The weather will cooperate, with temperatures in the 40s. Now let’s get out there and play this thing.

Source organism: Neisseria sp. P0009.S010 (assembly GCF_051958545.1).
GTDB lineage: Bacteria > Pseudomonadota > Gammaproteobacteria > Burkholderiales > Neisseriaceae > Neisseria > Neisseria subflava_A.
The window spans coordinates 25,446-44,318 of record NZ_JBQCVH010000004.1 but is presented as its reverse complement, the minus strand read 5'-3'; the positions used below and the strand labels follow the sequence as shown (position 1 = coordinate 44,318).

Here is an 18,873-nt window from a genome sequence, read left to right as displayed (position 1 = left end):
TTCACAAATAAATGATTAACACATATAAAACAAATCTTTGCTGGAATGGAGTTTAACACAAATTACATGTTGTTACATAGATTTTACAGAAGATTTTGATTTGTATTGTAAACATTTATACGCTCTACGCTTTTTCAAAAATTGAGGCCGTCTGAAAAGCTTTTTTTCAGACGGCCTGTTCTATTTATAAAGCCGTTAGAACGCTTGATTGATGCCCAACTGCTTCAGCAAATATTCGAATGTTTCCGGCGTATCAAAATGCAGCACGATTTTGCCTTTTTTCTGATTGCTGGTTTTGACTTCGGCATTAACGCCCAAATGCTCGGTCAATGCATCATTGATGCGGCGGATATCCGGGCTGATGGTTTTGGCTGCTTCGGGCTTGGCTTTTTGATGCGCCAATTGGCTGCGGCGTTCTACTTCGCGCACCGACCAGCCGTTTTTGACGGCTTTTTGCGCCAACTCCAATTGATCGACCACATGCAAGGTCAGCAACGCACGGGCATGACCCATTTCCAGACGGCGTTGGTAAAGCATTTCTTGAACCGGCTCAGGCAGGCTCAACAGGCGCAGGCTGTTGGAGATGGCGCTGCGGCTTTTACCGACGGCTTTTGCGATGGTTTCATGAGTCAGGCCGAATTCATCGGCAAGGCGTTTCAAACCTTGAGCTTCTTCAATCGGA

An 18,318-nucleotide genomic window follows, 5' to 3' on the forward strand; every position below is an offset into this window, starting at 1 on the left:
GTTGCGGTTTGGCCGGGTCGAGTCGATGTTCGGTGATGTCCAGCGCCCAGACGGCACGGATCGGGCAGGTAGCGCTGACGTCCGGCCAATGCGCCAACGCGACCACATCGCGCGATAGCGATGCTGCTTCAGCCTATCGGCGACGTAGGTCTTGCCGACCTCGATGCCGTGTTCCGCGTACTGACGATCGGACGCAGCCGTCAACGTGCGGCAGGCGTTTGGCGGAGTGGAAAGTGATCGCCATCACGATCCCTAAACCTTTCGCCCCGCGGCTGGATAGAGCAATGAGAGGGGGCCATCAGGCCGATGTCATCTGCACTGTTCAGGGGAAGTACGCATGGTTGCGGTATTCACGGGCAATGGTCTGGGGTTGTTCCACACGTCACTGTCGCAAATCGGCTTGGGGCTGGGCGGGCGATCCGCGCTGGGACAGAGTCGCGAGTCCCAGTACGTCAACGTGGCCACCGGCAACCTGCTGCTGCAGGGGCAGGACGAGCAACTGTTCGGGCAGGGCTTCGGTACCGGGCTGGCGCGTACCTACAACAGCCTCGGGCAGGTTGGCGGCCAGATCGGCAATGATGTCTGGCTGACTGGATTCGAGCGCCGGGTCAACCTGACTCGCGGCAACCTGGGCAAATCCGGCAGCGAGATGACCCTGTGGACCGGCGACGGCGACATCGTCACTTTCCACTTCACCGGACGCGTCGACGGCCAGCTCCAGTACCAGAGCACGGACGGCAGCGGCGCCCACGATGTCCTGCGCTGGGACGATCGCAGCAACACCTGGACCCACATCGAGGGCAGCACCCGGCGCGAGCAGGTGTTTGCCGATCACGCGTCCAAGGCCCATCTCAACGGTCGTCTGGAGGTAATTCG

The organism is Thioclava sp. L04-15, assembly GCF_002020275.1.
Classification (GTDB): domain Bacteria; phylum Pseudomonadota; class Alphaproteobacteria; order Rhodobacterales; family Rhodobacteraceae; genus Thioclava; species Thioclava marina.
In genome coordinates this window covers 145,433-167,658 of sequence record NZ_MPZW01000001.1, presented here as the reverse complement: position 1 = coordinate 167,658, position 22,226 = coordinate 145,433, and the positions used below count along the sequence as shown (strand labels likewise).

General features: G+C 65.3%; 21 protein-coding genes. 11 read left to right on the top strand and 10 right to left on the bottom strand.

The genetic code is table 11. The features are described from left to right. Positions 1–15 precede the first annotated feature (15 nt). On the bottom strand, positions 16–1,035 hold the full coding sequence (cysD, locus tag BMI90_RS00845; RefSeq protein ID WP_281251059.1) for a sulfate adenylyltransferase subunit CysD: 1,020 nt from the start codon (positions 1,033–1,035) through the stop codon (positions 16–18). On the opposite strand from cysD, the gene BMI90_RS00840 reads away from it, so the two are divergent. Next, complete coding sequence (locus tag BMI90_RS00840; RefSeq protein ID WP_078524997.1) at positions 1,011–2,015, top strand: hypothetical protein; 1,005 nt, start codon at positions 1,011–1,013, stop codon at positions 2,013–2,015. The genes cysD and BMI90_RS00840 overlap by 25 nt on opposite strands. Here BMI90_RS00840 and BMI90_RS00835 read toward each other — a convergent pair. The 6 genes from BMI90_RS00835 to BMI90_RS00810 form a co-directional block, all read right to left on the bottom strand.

And now, that feature that you have all been waiting to disagree with. Yes, it’s time for the Official Turkey Poop Prediction. But first, let me just state that the position of my head, which is sometimes way up my ass, to be sure, is not necessarily where my heart is. I really want the Nittany Lions to win this game, but I have my fears. The Lions have this annoying habit of not showing up until the second quarter; if they are true to form in Columbus, the hole they dig with a delayed start will be fatal. While they have shown that they can surmount “adversity” against Michigan, the Wolverines didn’t offer much resistance, shooting themselves in the foot several times, and besides, the game was played in the friendly confines of Beaver Stadium. Thus, we don’t yet know how the Lions will handle real adversity against a good team in front of a huge, hostile crowd. I believe that Penn State must come out with guns blazing in the hope of jumping out to an early lead and quieting the crowd. Then it must play to win, not to “not lose.” This is a tall order for a team that can’t seem to play in the first quarter. The gambling line is 2½ points in Penn State’s favor with an over/under of 46, suggesting a final score of approximately 25-21. The Turkey’s advice: take the Buckeyes and the points. Thinking that Beanie and Terrelle are going to shred the PSU defense while the OSU defense takes advantage of a couple of Penn State turnovers, this Turkey regrettably predicts a bubble bursting Ohio State 27, Penn State 20.